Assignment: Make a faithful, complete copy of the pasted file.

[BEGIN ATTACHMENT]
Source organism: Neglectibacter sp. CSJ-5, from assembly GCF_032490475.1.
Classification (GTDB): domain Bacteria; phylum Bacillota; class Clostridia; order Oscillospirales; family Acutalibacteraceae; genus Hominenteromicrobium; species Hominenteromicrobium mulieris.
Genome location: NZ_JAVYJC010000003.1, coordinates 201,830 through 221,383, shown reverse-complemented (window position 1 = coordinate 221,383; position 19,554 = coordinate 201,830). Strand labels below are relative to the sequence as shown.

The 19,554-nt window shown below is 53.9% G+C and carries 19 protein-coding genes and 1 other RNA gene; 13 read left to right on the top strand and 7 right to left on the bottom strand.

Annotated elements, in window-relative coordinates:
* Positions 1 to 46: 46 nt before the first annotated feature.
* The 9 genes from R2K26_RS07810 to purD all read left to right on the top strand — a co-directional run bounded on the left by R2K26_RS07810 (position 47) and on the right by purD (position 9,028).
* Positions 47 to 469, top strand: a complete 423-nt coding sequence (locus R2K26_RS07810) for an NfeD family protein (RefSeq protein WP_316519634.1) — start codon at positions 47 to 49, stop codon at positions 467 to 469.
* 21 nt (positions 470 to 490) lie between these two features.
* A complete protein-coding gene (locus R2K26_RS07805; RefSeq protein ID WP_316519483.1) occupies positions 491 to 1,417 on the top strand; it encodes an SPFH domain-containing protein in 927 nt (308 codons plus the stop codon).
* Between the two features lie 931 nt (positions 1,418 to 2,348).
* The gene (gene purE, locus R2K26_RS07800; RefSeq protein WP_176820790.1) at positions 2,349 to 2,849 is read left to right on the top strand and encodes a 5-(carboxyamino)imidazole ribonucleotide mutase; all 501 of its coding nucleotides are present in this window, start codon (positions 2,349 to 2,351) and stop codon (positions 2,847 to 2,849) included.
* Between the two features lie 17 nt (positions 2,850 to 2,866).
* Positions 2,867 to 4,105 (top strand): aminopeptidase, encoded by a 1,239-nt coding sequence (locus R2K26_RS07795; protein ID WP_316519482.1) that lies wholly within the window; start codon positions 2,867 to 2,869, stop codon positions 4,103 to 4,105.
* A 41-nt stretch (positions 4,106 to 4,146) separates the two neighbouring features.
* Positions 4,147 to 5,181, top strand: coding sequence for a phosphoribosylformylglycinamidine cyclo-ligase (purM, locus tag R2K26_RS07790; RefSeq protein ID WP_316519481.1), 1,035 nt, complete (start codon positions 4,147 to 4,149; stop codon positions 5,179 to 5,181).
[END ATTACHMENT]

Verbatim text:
Source organism: Neglectibacter sp. CSJ-5, from assembly GCF_032490475.1.
Classification (GTDB): domain Bacteria; phylum Bacillota; class Clostridia; order Oscillospirales; family Acutalibacteraceae; genus Hominenteromicrobium; species Hominenteromicrobium mulieris.
Genome location: NZ_JAVYJC010000003.1, coordinates 201,830 through 221,383, shown reverse-complemented (window position 1 = coordinate 221,383; position 19,554 = coordinate 201,830). Strand labels below are relative to the sequence as shown.

The 19,554-nt window shown below is 53.9% G+C and carries 19 protein-coding genes and 1 other RNA gene; 13 read left to right on the top strand and 7 right to left on the bottom strand.

Annotated elements, in window-relative coordinates:
* Positions 1 to 46: 46 nt before the first annotated feature.
* The 9 genes from R2K26_RS07810 to purD all read left to right on the top strand — a co-directional run bounded on the left by R2K26_RS07810 (position 47) and on the right by purD (position 9,028).
* Positions 47 to 469, top strand: a complete 423-nt coding sequence (locus R2K26_RS07810) for an NfeD family protein (RefSeq protein WP_316519634.1) — start codon at positions 47 to 49, stop codon at positions 467 to 469.
* 21 nt (positions 470 to 490) lie between these two features.
* A complete protein-coding gene (locus R2K26_RS07805; RefSeq protein ID WP_316519483.1) occupies positions 491 to 1,417 on the top strand; it encodes an SPFH domain-containing protein in 927 nt (308 codons plus the stop codon).
* Between the two features lie 931 nt (positions 1,418 to 2,348).
* The gene (gene purE, locus R2K26_RS07800; RefSeq protein WP_176820790.1) at positions 2,349 to 2,849 is read left to right on the top strand and encodes a 5-(carboxyamino)imidazole ribonucleotide mutase; all 501 of its coding nucleotides are present in this window, start codon (positions 2,349 to 2,351) and stop codon (positions 2,847 to 2,849) included.
* Between the two features lie 17 nt (positions 2,850 to 2,866).
* Positions 2,867 to 4,105 (top strand): aminopeptidase, encoded by a 1,239-nt coding sequence (locus R2K26_RS07795; protein ID WP_316519482.1) that lies wholly within the window; start codon positions 2,867 to 2,869, stop codon positions 4,103 to 4,105.
* A 41-nt stretch (positions 4,106 to 4,146) separates the two neighbouring features.
* Positions 4,147 to 5,181, top strand: coding sequence for a phosphoribosylformylglycinamidine cyclo-ligase (purM, locus tag R2K26_RS07790; RefSeq protein ID WP_316519481.1), 1,035 nt, complete (start codon positions 4,147 to 4,149; stop codon positions 5,179 to 5,181).